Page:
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Trusts and Patrimonies$
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Remus Valsan

Print publication date: 2015

Print ISBN-13: 9780748697748

Published to Edinburgh Scholarship Online: September 2017

DOI: 10.3366/edinburgh/9780748697748.001.0001

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PRINTED FROM EDINBURGH SCHOLARSHIP ONLINE (www.edinburgh.universitypressscholarship.com). (c) Copyright Edinburgh University Press, 2021. All Rights Reserved. An individual user may print out a PDF of a single chapter of a monograph in ESO for personal use.date: 03 August 2021

Square Peg, Round Hole? Patrimony and the Common Law Trust

Square Peg, Round Hole? Patrimony and the Common Law Trust

Chapter:
(p.62) 4 Square Peg, Round Hole? Patrimony and the Common Law Trust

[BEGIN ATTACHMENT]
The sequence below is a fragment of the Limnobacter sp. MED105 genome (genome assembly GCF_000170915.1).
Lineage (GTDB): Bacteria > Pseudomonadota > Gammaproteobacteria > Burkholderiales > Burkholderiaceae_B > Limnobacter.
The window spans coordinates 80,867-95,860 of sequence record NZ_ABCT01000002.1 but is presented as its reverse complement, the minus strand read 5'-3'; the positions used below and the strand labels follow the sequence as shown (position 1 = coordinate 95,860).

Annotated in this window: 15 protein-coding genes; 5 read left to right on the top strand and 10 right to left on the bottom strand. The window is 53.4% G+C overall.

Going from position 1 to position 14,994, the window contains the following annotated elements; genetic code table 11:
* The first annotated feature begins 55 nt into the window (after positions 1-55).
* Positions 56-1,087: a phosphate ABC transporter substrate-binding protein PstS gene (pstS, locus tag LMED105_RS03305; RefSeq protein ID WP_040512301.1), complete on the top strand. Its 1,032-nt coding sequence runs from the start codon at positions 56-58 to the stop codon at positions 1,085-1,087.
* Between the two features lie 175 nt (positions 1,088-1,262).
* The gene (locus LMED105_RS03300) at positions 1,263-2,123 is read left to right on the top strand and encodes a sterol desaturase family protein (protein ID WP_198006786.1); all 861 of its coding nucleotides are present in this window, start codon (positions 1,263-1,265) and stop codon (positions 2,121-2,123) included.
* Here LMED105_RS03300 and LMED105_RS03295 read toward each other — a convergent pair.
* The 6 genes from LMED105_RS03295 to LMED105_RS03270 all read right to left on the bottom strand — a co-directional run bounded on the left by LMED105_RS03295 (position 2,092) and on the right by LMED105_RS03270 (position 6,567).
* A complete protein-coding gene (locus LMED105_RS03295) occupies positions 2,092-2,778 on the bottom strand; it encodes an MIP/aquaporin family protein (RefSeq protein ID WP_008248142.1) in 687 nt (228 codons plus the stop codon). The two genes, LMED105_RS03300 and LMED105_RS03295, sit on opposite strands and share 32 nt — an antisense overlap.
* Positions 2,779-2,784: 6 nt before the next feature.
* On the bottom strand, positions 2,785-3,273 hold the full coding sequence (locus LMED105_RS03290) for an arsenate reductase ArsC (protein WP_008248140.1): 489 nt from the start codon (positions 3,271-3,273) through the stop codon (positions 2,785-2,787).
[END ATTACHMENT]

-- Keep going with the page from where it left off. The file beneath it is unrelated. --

Source:
Trusts and Patrimonies
Author(s):

Paul Matthews

Publisher:
Edinburgh University Press
DOI:10.3366/edinburgh/9780748697748.003.0004

This chapter examines the relation between the doctrine of patrimony and the common law trust. Patrimony derives from the notion of personality. The doctrine reached its full flowering with the French nineteenth-century work of Charles Aubry and Frédéric-Charles Rau. After discussing the difficulties that arise from the notion that patrimony has particular importance in relation to the rights of creditors and of heirs, the chapter considers the significance of patrimony to the question of succession. In particular, it analyses the transmission of economic personality to the heirs. It also describes various uses of patrimony in relation to trusts before revisiting the English case Jennings v Mather. Finally, it looks at the implications of a trustee's death for patrimony, the Scottish law on trusts, dealings with trust property, and why a patrimonial approach to trusts should be adopted.

Keywords:   patrimony, common law trust, Charles Aubry, Frédéric-Charles Rau, creditors, heirs, succession, Jennings v Mather, death, trust property

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